Kaspars did not feel that the tools were well optimized for the needs of the modern knowledge worker. Many of them were created in the era of software where everything was still very tied to the physical world. Once you had created something, you printed it out. As these tools moved to the web, collaboration functionality was simply added on top, the tools themselves did not fundamentally change. As a result — there is a lot of baggage that only gets in the way when working solely in the digital space.
Creating beautiful documents is irrelevant when all you need is to write some text and draw a simple diagram to share with someone on the other side of the world. You don’t need fancy customization that might be useful when showing the result externally, but frivolous when trying to clearly convey information to your team.
“These kinds of factors were the catalysts behind Whimsical — a goal to build a new generation collaboration platform that is optimized for purely digital and internal team use,” says Kaspars.
Co-founding and launch
Kaspars worked on Whimsical alone for about 6 months, but throughout this period he kept in touch with Steve Schoeffel, a previous co-worker at FullContact. They had developed a good rapport, and saw a lot of things in a similar way — often bouncing ideas off each other. Steve eventually decided to commit to Whimsical fully and joined the startup as a co-founder. For another 6 months they worked as a duo — with Kaspars focusing more on the technical side and Steve being the designer. And of course, as with any early-stage startup — they both had to split wearing all the other hats that are necessary for success, from management to marketing.
“We were focusing on what we want Whimsical to look like, based on our previous experiences in tech startups. Build something of value that is optimized for the kind of job we were used to,” says Kaspars.
Together, they kept iterating quickly until they had a product they were not embarrassed to release — validating it only against their own needs and by showing the prototype to a couple of friends. And after adding a business model, Whimsical was properly launched. It quickly resonated with some initial clients and started organically growing from there on. A big benefit of a product meant for collaboration is that it is intrinsically spread by the users.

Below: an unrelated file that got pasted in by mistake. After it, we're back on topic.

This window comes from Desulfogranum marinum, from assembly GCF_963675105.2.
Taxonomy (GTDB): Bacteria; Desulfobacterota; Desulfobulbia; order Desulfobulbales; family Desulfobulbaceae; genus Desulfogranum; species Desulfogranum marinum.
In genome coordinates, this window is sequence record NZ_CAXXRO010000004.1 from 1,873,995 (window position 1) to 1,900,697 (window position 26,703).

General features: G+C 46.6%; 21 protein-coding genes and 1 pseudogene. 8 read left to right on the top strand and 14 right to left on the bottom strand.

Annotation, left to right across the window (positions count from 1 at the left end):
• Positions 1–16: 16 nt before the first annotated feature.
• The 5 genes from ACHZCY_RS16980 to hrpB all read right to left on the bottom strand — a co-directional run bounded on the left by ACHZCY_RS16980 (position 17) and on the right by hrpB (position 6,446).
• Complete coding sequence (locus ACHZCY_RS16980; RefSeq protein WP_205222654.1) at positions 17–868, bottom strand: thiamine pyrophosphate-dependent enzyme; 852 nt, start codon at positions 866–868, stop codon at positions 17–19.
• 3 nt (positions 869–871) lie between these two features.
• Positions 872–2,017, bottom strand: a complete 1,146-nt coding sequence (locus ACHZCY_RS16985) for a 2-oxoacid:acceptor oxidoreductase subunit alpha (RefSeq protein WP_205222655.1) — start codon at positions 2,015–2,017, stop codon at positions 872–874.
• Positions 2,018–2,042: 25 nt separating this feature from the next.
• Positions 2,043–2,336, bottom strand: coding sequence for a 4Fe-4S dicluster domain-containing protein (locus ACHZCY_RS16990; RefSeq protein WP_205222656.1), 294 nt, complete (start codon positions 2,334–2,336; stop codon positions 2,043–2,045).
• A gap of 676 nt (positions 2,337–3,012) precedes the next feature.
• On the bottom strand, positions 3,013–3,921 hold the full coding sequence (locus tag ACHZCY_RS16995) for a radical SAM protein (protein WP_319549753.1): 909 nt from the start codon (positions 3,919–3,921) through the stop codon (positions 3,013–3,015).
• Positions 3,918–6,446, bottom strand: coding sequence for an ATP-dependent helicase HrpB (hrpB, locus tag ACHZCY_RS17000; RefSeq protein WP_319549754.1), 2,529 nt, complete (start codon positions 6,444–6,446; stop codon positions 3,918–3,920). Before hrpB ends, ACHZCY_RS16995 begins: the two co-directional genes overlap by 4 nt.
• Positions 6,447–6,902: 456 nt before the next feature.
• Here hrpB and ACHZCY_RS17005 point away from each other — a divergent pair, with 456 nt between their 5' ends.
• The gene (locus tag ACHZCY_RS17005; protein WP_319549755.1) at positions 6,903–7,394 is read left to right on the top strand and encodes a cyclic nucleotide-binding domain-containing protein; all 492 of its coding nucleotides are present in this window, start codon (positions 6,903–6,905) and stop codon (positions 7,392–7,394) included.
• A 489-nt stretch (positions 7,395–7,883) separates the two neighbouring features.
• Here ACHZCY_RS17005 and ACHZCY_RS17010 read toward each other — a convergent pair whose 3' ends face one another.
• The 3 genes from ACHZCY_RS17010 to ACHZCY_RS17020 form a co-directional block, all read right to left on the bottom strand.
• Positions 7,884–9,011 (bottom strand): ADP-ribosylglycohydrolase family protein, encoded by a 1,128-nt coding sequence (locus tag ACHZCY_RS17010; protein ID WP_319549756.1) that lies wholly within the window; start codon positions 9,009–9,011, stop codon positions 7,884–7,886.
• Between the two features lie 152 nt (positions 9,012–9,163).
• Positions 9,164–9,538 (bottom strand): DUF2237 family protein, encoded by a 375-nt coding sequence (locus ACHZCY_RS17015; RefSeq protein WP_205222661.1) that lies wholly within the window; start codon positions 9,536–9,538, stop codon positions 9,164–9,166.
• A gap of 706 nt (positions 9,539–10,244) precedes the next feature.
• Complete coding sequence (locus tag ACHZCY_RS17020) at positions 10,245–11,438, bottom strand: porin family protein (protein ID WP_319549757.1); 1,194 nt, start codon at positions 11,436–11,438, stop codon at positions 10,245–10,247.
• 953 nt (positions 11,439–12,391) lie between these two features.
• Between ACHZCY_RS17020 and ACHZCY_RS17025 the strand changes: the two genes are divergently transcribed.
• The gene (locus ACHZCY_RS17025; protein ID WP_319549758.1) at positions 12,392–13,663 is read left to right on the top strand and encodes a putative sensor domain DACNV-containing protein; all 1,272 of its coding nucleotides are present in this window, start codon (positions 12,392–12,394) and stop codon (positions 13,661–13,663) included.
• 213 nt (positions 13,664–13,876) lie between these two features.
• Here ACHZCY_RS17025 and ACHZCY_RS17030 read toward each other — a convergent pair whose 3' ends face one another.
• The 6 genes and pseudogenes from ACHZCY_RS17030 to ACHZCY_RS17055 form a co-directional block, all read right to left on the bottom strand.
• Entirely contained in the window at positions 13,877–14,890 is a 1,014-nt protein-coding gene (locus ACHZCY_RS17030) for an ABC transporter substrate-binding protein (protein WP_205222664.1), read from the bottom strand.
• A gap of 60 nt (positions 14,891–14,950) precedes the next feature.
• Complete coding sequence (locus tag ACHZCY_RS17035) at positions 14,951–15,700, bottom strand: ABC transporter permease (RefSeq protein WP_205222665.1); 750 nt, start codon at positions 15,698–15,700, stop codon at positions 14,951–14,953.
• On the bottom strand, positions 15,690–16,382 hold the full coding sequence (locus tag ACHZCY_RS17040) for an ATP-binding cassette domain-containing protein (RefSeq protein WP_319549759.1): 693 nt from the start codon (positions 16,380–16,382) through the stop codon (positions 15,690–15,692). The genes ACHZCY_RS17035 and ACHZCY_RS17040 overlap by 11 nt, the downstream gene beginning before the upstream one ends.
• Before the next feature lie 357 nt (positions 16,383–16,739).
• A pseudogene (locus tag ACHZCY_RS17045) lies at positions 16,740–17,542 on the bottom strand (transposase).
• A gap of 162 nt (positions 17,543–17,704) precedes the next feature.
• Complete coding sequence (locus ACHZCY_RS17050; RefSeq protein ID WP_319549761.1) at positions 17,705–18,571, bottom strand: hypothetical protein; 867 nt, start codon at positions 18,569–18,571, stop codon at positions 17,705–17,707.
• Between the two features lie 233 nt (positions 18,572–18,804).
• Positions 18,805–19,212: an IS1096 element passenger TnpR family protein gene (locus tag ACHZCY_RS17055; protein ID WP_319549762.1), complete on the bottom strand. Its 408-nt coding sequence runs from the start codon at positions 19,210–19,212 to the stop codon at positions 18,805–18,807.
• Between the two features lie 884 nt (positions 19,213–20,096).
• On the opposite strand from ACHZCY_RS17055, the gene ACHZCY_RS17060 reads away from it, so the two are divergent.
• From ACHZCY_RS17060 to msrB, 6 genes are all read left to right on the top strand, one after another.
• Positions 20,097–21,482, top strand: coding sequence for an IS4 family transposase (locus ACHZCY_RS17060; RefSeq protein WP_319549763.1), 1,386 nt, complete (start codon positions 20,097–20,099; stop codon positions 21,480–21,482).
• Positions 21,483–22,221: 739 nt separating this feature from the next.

“Steve and I have different personalities,” Kaspars adds. “I think it played an important role for us. I can be impulsive, while Steve is more level-headed. When I have rapid ideas that change every day, he can be there to push back when spontaneity goes out of control.”
Whimsical team is part of the new generation of startups that do not identify with any single location. Technically they were founded in the US — Kaspars was living there at the time and Steve is a US citizen. But it was clear to them from day-one that Whimsical is going to be a location-agnostic company. Fully remote, fully distributed. Hiring people from anywhere in the world, based purely on their capabilities and skills.
That said, early on in the life of a startup, the easiest and safest way to hire people is through your connections. Because of that, most of the veteran employees of Whimsical are from the US and Latvia. But by now, around a third of Whimsical team is from other countries.
“All of our work is remote. It’s more than just the way we work, it’s one of the things I believed even before starting Whimsical — it’s inevitable that most knowledge workers in the future will be working remotely,” Kaspars says confidently. “It’s also part of the reason why Whimsical has so much focus on remote collaboration.”